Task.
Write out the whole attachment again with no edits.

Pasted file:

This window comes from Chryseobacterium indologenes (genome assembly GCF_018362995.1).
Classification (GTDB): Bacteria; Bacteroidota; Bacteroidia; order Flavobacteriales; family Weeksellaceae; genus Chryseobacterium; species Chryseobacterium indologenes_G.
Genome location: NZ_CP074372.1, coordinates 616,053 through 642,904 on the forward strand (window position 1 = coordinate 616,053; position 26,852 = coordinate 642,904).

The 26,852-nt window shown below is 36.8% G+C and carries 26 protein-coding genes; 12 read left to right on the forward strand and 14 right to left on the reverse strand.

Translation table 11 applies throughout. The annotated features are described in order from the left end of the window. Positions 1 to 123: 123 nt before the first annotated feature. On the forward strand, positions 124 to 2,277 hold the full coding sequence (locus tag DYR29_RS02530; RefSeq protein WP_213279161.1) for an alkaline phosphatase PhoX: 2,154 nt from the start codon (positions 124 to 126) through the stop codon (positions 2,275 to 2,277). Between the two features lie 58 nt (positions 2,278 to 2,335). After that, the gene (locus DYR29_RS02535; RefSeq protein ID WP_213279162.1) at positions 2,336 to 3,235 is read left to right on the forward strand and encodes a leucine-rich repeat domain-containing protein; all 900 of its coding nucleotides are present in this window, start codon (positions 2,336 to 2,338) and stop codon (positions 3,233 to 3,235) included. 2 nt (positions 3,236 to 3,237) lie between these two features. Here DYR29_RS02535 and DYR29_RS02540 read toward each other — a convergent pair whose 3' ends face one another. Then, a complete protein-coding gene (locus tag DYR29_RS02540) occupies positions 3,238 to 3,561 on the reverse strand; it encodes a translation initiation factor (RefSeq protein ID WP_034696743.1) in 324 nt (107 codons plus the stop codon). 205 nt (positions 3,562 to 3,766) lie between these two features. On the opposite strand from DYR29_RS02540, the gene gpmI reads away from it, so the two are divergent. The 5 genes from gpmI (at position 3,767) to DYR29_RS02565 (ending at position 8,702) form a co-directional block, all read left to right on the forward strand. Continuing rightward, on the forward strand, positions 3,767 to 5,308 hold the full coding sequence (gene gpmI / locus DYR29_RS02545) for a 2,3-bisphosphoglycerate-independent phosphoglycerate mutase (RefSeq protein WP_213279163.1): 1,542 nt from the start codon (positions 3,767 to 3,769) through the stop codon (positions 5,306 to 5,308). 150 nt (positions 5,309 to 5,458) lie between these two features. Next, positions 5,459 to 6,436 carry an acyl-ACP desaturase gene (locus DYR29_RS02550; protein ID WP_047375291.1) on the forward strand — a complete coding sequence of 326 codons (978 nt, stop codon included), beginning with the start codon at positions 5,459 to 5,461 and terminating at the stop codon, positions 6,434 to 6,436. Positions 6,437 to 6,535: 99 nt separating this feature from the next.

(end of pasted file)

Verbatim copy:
This window comes from Chryseobacterium indologenes (genome assembly GCF_018362995.1).
Classification (GTDB): Bacteria; Bacteroidota; Bacteroidia; order Flavobacteriales; family Weeksellaceae; genus Chryseobacterium; species Chryseobacterium indologenes_G.
Genome location: NZ_CP074372.1, coordinates 616,053 through 642,904 on the forward strand (window position 1 = coordinate 616,053; position 26,852 = coordinate 642,904).

The 26,852-nt window shown below is 36.8% G+C and carries 26 protein-coding genes; 12 read left to right on the forward strand and 14 right to left on the reverse strand.

Translation table 11 applies throughout. The annotated features are described in order from the left end of the window. Positions 1 to 123: 123 nt before the first annotated feature. On the forward strand, positions 124 to 2,277 hold the full coding sequence (locus tag DYR29_RS02530; RefSeq protein WP_213279161.1) for an alkaline phosphatase PhoX: 2,154 nt from the start codon (positions 124 to 126) through the stop codon (positions 2,275 to 2,277). Between the two features lie 58 nt (positions 2,278 to 2,335). After that, the gene (locus DYR29_RS02535; RefSeq protein ID WP_213279162.1) at positions 2,336 to 3,235 is read left to right on the forward strand and encodes a leucine-rich repeat domain-containing protein; all 900 of its coding nucleotides are present in this window, start codon (positions 2,336 to 2,338) and stop codon (positions 3,233 to 3,235) included. 2 nt (positions 3,236 to 3,237) lie between these two features. Here DYR29_RS02535 and DYR29_RS02540 read toward each other — a convergent pair whose 3' ends face one another. Then, a complete protein-coding gene (locus tag DYR29_RS02540) occupies positions 3,238 to 3,561 on the reverse strand; it encodes a translation initiation factor (RefSeq protein ID WP_034696743.1) in 324 nt (107 codons plus the stop codon). 205 nt (positions 3,562 to 3,766) lie between these two features. On the opposite strand from DYR29_RS02540, the gene gpmI reads away from it, so the two are divergent. The 5 genes from gpmI (at position 3,767) to DYR29_RS02565 (ending at position 8,702) form a co-directional block, all read left to right on the forward strand. Continuing rightward, on the forward strand, positions 3,767 to 5,308 hold the full coding sequence (gene gpmI / locus DYR29_RS02545) for a 2,3-bisphosphoglycerate-independent phosphoglycerate mutase (RefSeq protein WP_213279163.1): 1,542 nt from the start codon (positions 3,767 to 3,769) through the stop codon (positions 5,306 to 5,308). 150 nt (positions 5,309 to 5,458) lie between these two features. Next, positions 5,459 to 6,436 carry an acyl-ACP desaturase gene (locus DYR29_RS02550; protein ID WP_047375291.1) on the forward strand — a complete coding sequence of 326 codons (978 nt, stop codon included), beginning with the start codon at positions 5,459 to 5,461 and terminating at the stop codon, positions 6,434 to 6,436. Positions 6,437 to 6,535: 99 nt separating this feature from the next.